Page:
Don’t Burn The Qu’ran


For whatever reason The Dove World Outreach Centre in Gainesville, Florida,  USA, is setting out to commemorate the 9th anniversary of the September 11, 2001 dubbed 9/11 terror attacks by burning the Qu’ran publicly, on claims that slam is an ‘evil religion’.

The church pastor, Terry Jones, was quoted as saying by the CNN: “We believe that Islam is of the devil, that it’s causing billions of people to go to hell, it is a deceptive religion, it is a violent religion and that is proven many, many times.”

The Facebook page that has more than 1,600 fans also has a very inciting message. “Eternal fire is the only destination the Quran can lead people to, so we want to put the Quran in its place – the fire!” the page says.

The church also launched a YouTube video to disseminate the message. “I mean ask yourself, have you ever really seen a really happy Muslim? As they’re on the way to Mecca? As they gather together in the mosque on the floor? Does it look like a real religion of joy?” Jones says in the YouTube video. “No, to me it looks like a religion of the devil.”

Jones also said he has written a book titled “Islam is of the Devil”, and that the church sells coffee mugs and shirts featuring the phrase.

The stance of the church can only breed hatred among Muslim and Christians. It is worthwhile that already, Muslim and Christian  groups in America have  launched a protest against the planned event, which, if allowed to take place, will breed violence..

The National Association of Evangelicals (NAE) issued a statement urging the church to cancel the event, warning it could exacerbate worldwide tension between the two religions.

“The NAE calls on its members to cultivate relationships of trust and respect with our neighbours of other faiths. God created human beings in his image, and therefore all should be treated with dignity and respect,” it said.

Another Facebook group with more than 3,100 fans said it stands “against the disrespect and intolerance that these people have for the Muslim people”.

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An Islamic advocacy group – Council on American-Islamic Relations (CAIR) – has said it would give out 100,000 copies of the Quran to local, state and national leaders, in a bid to educate the public during the month-long fast of Ramadan, which begins today.

“American Muslims and other people of conscience should support positive educational efforts to prevent the spread of Islamophobia,” CAIR spokesman Ibrahim Hooper said.

Though reactions trailing the protest is that of condemnation, with claims that it would only escalate more tensions between the two faiths, the church is determined to continue with the religious protest as it claims it gained a lot of endorsements on its Facebook page.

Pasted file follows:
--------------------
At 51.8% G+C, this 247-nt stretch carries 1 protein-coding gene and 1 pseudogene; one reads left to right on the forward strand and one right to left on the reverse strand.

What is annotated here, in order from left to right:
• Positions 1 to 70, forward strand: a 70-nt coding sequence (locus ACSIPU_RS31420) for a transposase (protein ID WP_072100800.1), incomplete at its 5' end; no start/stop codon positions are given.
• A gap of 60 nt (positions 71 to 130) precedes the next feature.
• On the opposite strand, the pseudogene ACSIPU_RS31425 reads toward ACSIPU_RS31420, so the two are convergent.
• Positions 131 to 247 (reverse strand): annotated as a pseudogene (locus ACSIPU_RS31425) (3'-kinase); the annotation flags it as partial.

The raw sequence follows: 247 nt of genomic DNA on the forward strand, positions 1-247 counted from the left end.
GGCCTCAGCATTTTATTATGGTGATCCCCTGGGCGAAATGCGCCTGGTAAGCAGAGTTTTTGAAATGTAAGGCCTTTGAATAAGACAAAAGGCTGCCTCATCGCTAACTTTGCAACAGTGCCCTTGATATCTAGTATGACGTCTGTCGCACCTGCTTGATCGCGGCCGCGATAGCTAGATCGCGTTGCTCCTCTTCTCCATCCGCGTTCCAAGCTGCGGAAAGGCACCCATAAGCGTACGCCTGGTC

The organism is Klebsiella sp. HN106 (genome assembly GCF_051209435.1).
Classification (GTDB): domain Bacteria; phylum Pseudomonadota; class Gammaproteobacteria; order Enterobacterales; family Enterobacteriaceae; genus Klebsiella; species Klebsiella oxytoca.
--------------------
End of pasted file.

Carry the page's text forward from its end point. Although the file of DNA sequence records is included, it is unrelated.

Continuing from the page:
The organisers of the planned September 11 bonfire must call it off in the name and love of Jesus Christ. It’s important we emphasise, here, what the name and love of Jesus Christ represents. Whatever step the church chooses to take should be motivated by love and not contempt or revenge or to be seen by some as creating some form of religious enmity. The holy books and our supreme model, Jesus Christ teaches love amidst hostility, tribulations and persecutions. Even when, in practical human terms, it seems impossible to practise such divine instructions, total dependence on God to help our weak human  nature and all its devious tendencies should be sought. Does it mean despite the malicious, evil and dastardly terror attacks (religiously, socially or politically motivated) all over the world that have inflicted so much pain, grief and deep sorrow on families, we should just fold our hands and look on? Can the Christian American forgive the Al Qaeda group, headed by the ever elusive Osama bin Laden, that wreaked the havoc of 9/11? Can the victims of the tragic 9/11 incident ever forgive those that inflicted an everlasting wound in their hearts forever? Can the American grip let go of the Afghanistan throat? These are real hard questions to be answered.

Reprisal attacks by an aggrieved group always follow violence perpetrated by another group. Recall the violent consequences that trailed the publication of a comical representation of Prophet Mohammed by a Danish newspaper, Jyllands Posten, the world over.

The point here is not for Christians to be seen as a body that incites any form of religious upheaval that would, most frequently, spread beyond control and in the end claim innocent lives, but a group of people that devoutly represents love and, by choice, co-exist in peace amidst religious provocations.

The Dove World Outreach Centre should obey the biblical injunction of not rendering evil for evil or rage for rage. The church  should heed this biblical injunction. For the Christian to align to this biblical truth is proof of his total submission and commitment to God, which in the real sense is not easy, humanly speaking. The holy Bible charges that whatever battle the Christian is involved in, it’s not his but the Lord’s. God’s exalted and supreme position can never be taken by any mortal. So if He’s not Lord of all, He is not Lord at all. God should be allowed to reign, supremely, in the life of a Christian. God represents love and so must the church. Any form of action or reaction, that would incite violence would be a contradiction to this view.

In this light, I join fellow christians across the world who share the same view, and appeal to Pastor Terry Jones to sheath their swords and let peace reign.

•Sylvanus Nwafor, writes from  Ofada, Ogun State.

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